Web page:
What is OBDII Testing
It’s a common question for the average auto owner, and one that usually comes up when you notice a check engine light or check engine trouble code on your dashboard. Answering the question of what is OBDII testing is fairly easy, but it’s not always an easy problem to resolve.
OBDII is a computer system implemented in 1996 to help monitor the emissions and general health of your automobile. Using the sensors located in your engine bay, this computer system can monitor values and what is happening in your engine and transmission. When it detects a problem, such as a lack of signal or value that’s outside of the manufacturer’s predetermined ranges, it will trigger a Malfunction Indicator Lamp (MIL) or check engine light.
Today I’ll be helping you answer the question of “What is OBDII Testing” and hopefully assisting you in passing your emissions test or turning off your check engine light.
What does the DTC or Malfunction Indicator Lamp mean?
The check engine light on your dash shows you that something in your emissions or drivetrain system has failed. Whether from deterioration or damage to a sensor or the wiring harness a malfunction is stored in the Engine Control Unit (ECU).
Based on the OBDII DTC in question, you must diagnose and troubleshoot your vehicle to turn off the MIL lamp and restore your vehicle to normal operation.
How can I tell when I have a DTC?
Your MIL or CEL lamp will be lit on your dashboard or instrument display panel. When an error occurs your dash or instrument panel will display a light or warning to inform you of the situation.
This may be shown as a SERVICE ENGINE or CHECK ENGINE light. Using a scan tool, you must connect to the diagnostic system of your vehicle to read the stored codes.
Possible causes of a failed emissions test
- Failed or bad Catalytic Converter
- Failed or bad gas cap
- Improper ignition timing
- Bad fuel
- Broken vacuum lines or damaged emissions control
- Bad or failed PCV system
What’s involved in OBDII Testing ?
Test 1 – MIL – SES light – By turning the key to the “ON” position, your emissions technician is looking for your Malfunction Indicator Lamp (MIL) or Service Engine Soon Light, Check Engine Light, or Check Engine Symbol check to turn on briefly. This light must then turn off after the start up test is conducted. If the light remains on, this is a FAIL condition for your emissions OBDII testing.
Test 2 – DTC Check – By plugging into your diagnostic port your emissions technician will be checking for a stored MIL or DTC status in your ECU. This informs the technician of any previous issues, and allows him to see what the code is.
Test 3 – OBDII Readiness – If you disconnecting your battery to clear your OBDII trouble codes, this part of OBDII testing will be a big hurdle for you. The Readiness monitors in your vehicle inform the smog or emissions tech that the vehicle is operating within normal specifications. Several checks are made and usually these readiness monitors can take some time before clearing.
You may or may not have to drive and complete several driving cycles to get your OBDII Readiness to pass. Because this system uses so many different kinds of checks and tests, it can take time as the ECU relearns the OBDII system and rechecks all of the emissions component’s individual systems. When your OBDII Readiness is set to READY, you can pass your emissions test and OBDII testing procedures.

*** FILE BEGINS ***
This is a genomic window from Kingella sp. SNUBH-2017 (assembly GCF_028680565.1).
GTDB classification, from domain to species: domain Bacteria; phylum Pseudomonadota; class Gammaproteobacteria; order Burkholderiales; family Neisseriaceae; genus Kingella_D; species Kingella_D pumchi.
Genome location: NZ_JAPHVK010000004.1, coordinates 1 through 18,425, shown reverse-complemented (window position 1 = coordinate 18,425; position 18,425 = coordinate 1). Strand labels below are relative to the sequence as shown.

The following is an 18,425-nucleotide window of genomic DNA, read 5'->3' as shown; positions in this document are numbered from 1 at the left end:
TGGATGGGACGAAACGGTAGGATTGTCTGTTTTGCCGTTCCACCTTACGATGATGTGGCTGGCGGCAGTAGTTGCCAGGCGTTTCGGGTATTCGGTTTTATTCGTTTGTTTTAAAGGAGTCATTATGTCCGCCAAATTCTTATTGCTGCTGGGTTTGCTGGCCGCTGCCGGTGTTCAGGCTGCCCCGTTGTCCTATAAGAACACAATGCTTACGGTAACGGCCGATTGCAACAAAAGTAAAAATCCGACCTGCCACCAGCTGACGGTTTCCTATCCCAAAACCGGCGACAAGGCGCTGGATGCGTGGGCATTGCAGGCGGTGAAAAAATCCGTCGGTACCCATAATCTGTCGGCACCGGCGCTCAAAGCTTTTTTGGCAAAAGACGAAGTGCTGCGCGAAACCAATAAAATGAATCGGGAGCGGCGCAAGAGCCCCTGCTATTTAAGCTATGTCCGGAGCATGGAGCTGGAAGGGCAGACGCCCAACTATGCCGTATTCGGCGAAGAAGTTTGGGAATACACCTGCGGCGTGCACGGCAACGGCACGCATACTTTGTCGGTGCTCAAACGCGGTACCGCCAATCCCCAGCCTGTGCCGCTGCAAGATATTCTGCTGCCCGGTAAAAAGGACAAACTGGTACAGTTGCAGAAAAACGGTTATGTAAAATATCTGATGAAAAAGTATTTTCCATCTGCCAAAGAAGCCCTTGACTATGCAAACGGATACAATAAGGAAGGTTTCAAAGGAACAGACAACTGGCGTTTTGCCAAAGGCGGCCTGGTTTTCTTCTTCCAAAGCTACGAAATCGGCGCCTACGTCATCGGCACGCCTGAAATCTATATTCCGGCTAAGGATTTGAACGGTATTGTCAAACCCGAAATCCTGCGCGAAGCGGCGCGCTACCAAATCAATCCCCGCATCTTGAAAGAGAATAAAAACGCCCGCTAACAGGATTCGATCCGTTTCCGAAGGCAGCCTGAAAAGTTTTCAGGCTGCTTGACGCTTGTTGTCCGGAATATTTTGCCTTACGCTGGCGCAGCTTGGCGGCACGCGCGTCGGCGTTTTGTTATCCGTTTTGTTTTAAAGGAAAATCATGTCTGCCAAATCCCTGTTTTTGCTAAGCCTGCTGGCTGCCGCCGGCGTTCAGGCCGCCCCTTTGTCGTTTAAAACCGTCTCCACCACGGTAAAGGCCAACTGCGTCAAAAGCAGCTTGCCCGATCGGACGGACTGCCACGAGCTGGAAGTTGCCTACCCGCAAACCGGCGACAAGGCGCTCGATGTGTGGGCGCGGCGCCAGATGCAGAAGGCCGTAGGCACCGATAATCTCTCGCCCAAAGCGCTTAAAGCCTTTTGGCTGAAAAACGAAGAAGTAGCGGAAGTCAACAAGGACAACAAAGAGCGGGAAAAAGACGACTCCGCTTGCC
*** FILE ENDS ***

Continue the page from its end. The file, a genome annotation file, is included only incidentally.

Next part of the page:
Emissions related OBDII Testing Failures
Usually sensor or input sensor related, these kinds of failures can occur when your engine’s mass air flow sensor becomes old or damaged, fuel injectors or crank and cam position sensors become old or damaged. With the proper diagnosis this repair should not be overly costly. Be sure to take your vehicle to an experienced mechanic that knows how to avoid misdiagnosing your OBDII Testing problems.
Drivetrain related OBDII Testing Failures
Unfortunately drivetrain related OBDII testing problems can be very expensive. Because the nature of the OBDII diagnostic system entails testing and regulating your automatic transmission, many times a drivetrain related OBDII DTC code means a rebuild of your transmission.
Some times you may have a smaller problem, like an error with your vehicle speed sensor (VSS) or Transmission Control Solenoid. If you are having problems obtaining an accurate quote for repair, don’t be afraid to contact your state’s list of Recognized Emissions Repair Facilities (RERF) for more details.
While the transmission and drivetrain do not directly impact your engine’s emissions, driving with a slipping transmission, torque converter or torque converter clutch (TCC) can affect your emissions greatly. With a transmission related OBDII DTC check engine code, you may not notice a drivability problem unless the transmission slippage gets worse.
You may want to try the easy fixes for your transmission related OBDII trouble code, such as flushing your transmission of fluid and replacing it. While addressing your drivetrain related OBDII check engine code, you may also want to double check your ECU for additional DTC codes. Many times other emissions related engine codes can adversely affect your powertrain, and mistakenly trip a transmission or torque converter code.
Have any questions about OBDII testing? Leave us a comment or submit your OBDII problem and let us know!